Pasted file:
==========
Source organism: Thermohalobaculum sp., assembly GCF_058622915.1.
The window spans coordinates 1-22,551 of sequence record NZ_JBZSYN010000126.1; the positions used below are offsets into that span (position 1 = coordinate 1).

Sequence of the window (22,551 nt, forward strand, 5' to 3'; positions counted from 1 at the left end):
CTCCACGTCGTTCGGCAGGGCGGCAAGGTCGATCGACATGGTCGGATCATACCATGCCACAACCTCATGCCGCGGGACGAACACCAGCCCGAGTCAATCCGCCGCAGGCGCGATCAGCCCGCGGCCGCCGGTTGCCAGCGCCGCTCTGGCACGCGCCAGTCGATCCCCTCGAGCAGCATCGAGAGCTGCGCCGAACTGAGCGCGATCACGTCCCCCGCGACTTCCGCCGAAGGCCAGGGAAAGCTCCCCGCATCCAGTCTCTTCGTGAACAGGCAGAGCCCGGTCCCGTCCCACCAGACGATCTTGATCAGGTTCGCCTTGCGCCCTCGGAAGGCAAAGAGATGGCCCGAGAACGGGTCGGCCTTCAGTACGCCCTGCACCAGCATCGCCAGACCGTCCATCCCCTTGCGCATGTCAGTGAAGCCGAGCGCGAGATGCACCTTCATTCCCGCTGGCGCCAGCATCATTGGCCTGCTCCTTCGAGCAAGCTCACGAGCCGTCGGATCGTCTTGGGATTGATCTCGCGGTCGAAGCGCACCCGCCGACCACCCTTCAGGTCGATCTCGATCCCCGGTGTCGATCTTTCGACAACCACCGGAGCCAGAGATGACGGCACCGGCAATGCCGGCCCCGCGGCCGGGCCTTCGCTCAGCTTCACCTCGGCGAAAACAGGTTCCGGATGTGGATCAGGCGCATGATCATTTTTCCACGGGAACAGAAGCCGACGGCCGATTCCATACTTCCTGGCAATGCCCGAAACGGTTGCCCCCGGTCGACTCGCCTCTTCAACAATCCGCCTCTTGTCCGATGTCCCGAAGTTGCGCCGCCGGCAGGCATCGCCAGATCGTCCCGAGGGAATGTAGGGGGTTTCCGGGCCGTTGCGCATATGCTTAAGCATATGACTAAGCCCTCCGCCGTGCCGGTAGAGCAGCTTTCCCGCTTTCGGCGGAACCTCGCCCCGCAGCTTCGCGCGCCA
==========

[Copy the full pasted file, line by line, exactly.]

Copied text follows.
Source organism: Thermohalobaculum sp., assembly GCF_058622915.1.
The window spans coordinates 1-22,551 of sequence record NZ_JBZSYN010000126.1; the positions used below are offsets into that span (position 1 = coordinate 1).

Sequence of the window (22,551 nt, forward strand, 5' to 3'; positions counted from 1 at the left end):
CTCCACGTCGTTCGGCAGGGCGGCAAGGTCGATCGACATGGTCGGATCATACCATGCCACAACCTCATGCCGCGGGACGAACACCAGCCCGAGTCAATCCGCCGCAGGCGCGATCAGCCCGCGGCCGCCGGTTGCCAGCGCCGCTCTGGCACGCGCCAGTCGATCCCCTCGAGCAGCATCGAGAGCTGCGCCGAACTGAGCGCGATCACGTCCCCCGCGACTTCCGCCGAAGGCCAGGGAAAGCTCCCCGCATCCAGTCTCTTCGTGAACAGGCAGAGCCCGGTCCCGTCCCACCAGACGATCTTGATCAGGTTCGCCTTGCGCCCTCGGAAGGCAAAGAGATGGCCCGAGAACGGGTCGGCCTTCAGTACGCCCTGCACCAGCATCGCCAGACCGTCCATCCCCTTGCGCATGTCAGTGAAGCCGAGCGCGAGATGCACCTTCATTCCCGCTGGCGCCAGCATCATTGGCCTGCTCCTTCGAGCAAGCTCACGAGCCGTCGGATCGTCTTGGGATTGATCTCGCGGTCGAAGCGCACCCGCCGACCACCCTTCAGGTCGATCTCGATCCCCGGTGTCGATCTTTCGACAACCACCGGAGCCAGAGATGACGGCACCGGCAATGCCGGCCCCGCGGCCGGGCCTTCGCTCAGCTTCACCTCGGCGAAAACAGGTTCCGGATGTGGATCAGGCGCATGATCATTTTTCCACGGGAACAGAAGCCGACGGCCGATTCCATACTTCCTGGCAATGCCCGAAACGGTTGCCCCCGGTCGACTCGCCTCTTCAACAATCCGCCTCTTGTCCGATGTCCCGAAGTTGCGCCGCCGGCAGGCATCGCCAGATCGTCCCGAGGGAATGTAGGGGGTTTCCGGGCCGTTGCGCATATGCTTAAGCATATGACTAAGCCCTCCGCCGTGCCGGTAGAGCAGCTTTCCCGCTTTCGGCGGAACCTCGCCCCGCAGCTTCGCGCGCCA